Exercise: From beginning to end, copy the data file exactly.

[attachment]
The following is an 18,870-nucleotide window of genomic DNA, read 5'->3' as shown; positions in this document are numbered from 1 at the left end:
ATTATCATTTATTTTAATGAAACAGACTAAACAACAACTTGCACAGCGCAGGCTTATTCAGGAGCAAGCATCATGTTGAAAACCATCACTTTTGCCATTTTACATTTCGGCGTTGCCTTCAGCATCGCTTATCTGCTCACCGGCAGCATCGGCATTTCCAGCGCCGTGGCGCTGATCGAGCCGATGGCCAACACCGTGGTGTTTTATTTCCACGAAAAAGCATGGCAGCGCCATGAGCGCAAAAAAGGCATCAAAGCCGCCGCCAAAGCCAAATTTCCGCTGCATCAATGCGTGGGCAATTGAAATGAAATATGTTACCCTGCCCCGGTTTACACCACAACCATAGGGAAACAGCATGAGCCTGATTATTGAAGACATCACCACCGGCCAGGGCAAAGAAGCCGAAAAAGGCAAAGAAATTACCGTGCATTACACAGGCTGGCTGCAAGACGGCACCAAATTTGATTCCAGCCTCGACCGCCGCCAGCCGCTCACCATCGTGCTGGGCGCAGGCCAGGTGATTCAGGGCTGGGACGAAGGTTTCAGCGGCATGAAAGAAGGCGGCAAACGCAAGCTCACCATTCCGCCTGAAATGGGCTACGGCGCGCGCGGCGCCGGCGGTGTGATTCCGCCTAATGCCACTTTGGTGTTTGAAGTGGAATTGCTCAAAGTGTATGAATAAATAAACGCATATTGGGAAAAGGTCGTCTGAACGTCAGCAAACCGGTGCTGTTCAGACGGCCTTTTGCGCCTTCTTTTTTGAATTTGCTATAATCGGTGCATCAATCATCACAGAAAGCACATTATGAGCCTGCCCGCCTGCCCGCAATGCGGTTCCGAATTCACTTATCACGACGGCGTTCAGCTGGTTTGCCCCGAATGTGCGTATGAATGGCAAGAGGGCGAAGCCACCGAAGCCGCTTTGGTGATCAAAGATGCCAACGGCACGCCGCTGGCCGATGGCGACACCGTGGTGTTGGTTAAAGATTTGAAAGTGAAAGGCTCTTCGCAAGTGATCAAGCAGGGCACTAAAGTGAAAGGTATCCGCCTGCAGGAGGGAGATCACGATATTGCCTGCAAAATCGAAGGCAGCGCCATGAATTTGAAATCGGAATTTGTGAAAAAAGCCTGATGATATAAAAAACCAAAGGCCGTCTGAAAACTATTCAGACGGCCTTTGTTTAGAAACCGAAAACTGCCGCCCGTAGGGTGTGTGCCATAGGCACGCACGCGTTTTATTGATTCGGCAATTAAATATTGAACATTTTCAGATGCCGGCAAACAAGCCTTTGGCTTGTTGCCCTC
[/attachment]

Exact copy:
The following is an 18,870-nucleotide window of genomic DNA, read 5'->3' as shown; positions in this document are numbered from 1 at the left end:
ATTATCATTTATTTTAATGAAACAGACTAAACAACAACTTGCACAGCGCAGGCTTATTCAGGAGCAAGCATCATGTTGAAAACCATCACTTTTGCCATTTTACATTTCGGCGTTGCCTTCAGCATCGCTTATCTGCTCACCGGCAGCATCGGCATTTCCAGCGCCGTGGCGCTGATCGAGCCGATGGCCAACACCGTGGTGTTTTATTTCCACGAAAAAGCATGGCAGCGCCATGAGCGCAAAAAAGGCATCAAAGCCGCCGCCAAAGCCAAATTTCCGCTGCATCAATGCGTGGGCAATTGAAATGAAATATGTTACCCTGCCCCGGTTTACACCACAACCATAGGGAAACAGCATGAGCCTGATTATTGAAGACATCACCACCGGCCAGGGCAAAGAAGCCGAAAAAGGCAAAGAAATTACCGTGCATTACACAGGCTGGCTGCAAGACGGCACCAAATTTGATTCCAGCCTCGACCGCCGCCAGCCGCTCACCATCGTGCTGGGCGCAGGCCAGGTGATTCAGGGCTGGGACGAAGGTTTCAGCGGCATGAAAGAAGGCGGCAAACGCAAGCTCACCATTCCGCCTGAAATGGGCTACGGCGCGCGCGGCGCCGGCGGTGTGATTCCGCCTAATGCCACTTTGGTGTTTGAAGTGGAATTGCTCAAAGTGTATGAATAAATAAACGCATATTGGGAAAAGGTCGTCTGAACGTCAGCAAACCGGTGCTGTTCAGACGGCCTTTTGCGCCTTCTTTTTTGAATTTGCTATAATCGGTGCATCAATCATCACAGAAAGCACATTATGAGCCTGCCCGCCTGCCCGCAATGCGGTTCCGAATTCACTTATCACGACGGCGTTCAGCTGGTTTGCCCCGAATGTGCGTATGAATGGCAAGAGGGCGAAGCCACCGAAGCCGCTTTGGTGATCAAAGATGCCAACGGCACGCCGCTGGCCGATGGCGACACCGTGGTGTTGGTTAAAGATTTGAAAGTGAAAGGCTCTTCGCAAGTGATCAAGCAGGGCACTAAAGTGAAAGGTATCCGCCTGCAGGAGGGAGATCACGATATTGCCTGCAAAATCGAAGGCAGCGCCATGAATTTGAAATCGGAATTTGTGAAAAAAGCCTGATGATATAAAAAACCAAAGGCCGTCTGAAAACTATTCAGACGGCCTTTGTTTAGAAACCGAAAACTGCCGCCCGTAGGGTGTGTGCCATAGGCACGCACGCGTTTTATTGATTCGGCAATTAAATATTGAACATTTTCAGATGCCGGCAAACAAGCCTTTGGCTTGTTGCCCTC